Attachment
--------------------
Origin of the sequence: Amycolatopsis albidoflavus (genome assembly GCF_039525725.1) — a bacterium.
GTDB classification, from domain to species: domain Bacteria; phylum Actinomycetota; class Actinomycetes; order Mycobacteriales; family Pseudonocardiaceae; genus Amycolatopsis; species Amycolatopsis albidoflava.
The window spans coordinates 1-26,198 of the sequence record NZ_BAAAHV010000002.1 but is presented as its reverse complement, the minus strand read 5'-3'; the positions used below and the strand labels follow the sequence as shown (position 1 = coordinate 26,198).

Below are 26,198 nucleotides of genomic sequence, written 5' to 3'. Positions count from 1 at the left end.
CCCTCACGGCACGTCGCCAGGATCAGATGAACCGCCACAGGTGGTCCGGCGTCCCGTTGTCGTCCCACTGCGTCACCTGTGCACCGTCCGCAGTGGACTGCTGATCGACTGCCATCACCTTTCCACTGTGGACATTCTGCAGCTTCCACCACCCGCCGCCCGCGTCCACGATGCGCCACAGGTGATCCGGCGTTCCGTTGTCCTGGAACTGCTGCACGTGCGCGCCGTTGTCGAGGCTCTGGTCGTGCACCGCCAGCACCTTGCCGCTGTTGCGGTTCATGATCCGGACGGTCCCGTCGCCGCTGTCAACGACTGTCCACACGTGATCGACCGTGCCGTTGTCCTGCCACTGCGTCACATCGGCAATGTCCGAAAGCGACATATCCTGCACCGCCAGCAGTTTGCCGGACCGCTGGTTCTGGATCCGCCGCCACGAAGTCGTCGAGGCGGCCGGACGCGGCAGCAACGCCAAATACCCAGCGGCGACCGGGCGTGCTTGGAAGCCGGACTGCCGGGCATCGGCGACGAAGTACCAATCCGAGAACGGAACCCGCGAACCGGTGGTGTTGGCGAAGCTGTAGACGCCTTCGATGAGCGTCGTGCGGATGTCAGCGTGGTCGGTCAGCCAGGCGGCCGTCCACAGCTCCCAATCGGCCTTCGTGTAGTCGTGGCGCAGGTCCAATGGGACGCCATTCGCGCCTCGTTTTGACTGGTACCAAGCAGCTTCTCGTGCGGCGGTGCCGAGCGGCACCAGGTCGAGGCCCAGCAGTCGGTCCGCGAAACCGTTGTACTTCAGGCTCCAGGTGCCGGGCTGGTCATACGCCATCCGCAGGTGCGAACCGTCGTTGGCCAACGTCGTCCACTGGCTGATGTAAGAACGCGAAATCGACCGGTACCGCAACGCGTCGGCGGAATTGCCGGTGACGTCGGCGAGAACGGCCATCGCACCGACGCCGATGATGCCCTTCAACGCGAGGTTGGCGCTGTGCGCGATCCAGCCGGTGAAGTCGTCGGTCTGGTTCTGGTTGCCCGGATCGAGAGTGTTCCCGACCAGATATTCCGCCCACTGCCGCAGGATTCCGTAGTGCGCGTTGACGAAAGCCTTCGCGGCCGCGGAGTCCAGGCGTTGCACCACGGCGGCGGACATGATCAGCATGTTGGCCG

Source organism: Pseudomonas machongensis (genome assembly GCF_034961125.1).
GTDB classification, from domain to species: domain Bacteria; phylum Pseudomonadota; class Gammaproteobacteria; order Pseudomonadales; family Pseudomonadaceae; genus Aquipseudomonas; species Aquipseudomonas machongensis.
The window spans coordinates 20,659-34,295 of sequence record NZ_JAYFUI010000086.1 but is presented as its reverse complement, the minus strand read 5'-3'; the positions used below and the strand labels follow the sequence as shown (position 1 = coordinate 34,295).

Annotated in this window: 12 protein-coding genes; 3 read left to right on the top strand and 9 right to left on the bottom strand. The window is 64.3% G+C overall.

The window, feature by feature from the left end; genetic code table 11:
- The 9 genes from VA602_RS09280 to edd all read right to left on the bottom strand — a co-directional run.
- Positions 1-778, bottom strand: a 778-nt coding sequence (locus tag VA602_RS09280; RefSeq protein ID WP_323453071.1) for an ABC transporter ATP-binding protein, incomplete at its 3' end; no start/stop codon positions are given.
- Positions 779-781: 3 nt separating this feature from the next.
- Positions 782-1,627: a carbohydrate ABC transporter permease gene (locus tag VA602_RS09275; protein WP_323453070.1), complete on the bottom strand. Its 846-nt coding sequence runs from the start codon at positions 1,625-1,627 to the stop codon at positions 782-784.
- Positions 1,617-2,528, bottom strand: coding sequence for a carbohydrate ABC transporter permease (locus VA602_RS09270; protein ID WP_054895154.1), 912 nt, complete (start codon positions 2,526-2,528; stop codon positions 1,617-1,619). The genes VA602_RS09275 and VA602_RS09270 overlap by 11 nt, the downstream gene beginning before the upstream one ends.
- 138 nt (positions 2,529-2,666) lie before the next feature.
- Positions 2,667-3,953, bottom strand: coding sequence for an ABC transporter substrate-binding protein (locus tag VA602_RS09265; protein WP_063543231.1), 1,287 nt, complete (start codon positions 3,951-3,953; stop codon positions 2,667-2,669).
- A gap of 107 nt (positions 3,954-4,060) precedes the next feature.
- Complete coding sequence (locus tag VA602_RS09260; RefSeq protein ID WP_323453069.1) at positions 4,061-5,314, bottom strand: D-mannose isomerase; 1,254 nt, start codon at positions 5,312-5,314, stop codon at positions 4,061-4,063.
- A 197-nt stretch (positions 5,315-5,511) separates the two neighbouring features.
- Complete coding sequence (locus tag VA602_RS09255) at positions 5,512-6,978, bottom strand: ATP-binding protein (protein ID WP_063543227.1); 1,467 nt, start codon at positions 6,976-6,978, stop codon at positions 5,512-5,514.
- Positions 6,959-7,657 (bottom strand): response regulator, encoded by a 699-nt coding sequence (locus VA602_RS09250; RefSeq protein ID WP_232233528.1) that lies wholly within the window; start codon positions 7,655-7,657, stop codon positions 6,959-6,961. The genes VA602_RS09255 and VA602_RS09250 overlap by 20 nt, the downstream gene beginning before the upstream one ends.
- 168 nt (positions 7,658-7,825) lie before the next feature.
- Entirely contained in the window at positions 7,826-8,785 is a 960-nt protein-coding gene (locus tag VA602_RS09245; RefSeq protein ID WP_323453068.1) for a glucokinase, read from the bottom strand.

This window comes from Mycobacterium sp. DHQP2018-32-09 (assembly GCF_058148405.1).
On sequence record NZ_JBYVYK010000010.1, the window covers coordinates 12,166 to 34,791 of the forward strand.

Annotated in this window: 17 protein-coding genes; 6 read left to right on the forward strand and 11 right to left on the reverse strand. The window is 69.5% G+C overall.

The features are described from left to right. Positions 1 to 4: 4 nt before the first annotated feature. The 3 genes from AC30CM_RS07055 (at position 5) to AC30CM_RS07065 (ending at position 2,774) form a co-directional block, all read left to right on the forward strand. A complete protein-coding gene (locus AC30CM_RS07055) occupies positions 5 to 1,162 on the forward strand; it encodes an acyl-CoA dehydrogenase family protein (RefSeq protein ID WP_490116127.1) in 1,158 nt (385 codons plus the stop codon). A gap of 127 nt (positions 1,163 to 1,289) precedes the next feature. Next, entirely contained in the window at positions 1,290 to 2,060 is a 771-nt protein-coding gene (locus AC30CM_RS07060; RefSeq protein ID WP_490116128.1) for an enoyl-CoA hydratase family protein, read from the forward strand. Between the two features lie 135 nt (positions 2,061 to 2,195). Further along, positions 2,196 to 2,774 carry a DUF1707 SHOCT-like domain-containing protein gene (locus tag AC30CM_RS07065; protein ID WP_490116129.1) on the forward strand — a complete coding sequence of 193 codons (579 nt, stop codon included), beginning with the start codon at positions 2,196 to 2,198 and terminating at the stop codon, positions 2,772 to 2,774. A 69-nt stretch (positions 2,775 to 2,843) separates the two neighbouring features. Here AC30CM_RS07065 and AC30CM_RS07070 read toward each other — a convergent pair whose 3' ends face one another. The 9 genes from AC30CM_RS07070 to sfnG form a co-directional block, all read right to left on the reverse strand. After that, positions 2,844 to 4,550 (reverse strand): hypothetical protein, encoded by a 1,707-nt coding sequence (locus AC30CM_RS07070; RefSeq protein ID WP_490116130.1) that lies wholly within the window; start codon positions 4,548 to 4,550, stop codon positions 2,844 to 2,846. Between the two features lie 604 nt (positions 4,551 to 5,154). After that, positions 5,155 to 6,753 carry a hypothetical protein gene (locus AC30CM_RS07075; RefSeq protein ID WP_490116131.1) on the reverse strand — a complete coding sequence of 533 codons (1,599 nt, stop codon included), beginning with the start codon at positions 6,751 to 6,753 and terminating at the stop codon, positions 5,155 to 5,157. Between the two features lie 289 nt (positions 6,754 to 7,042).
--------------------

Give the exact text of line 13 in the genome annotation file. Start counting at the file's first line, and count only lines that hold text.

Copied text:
- Positions 779-781: 3 nt separating this feature from the next.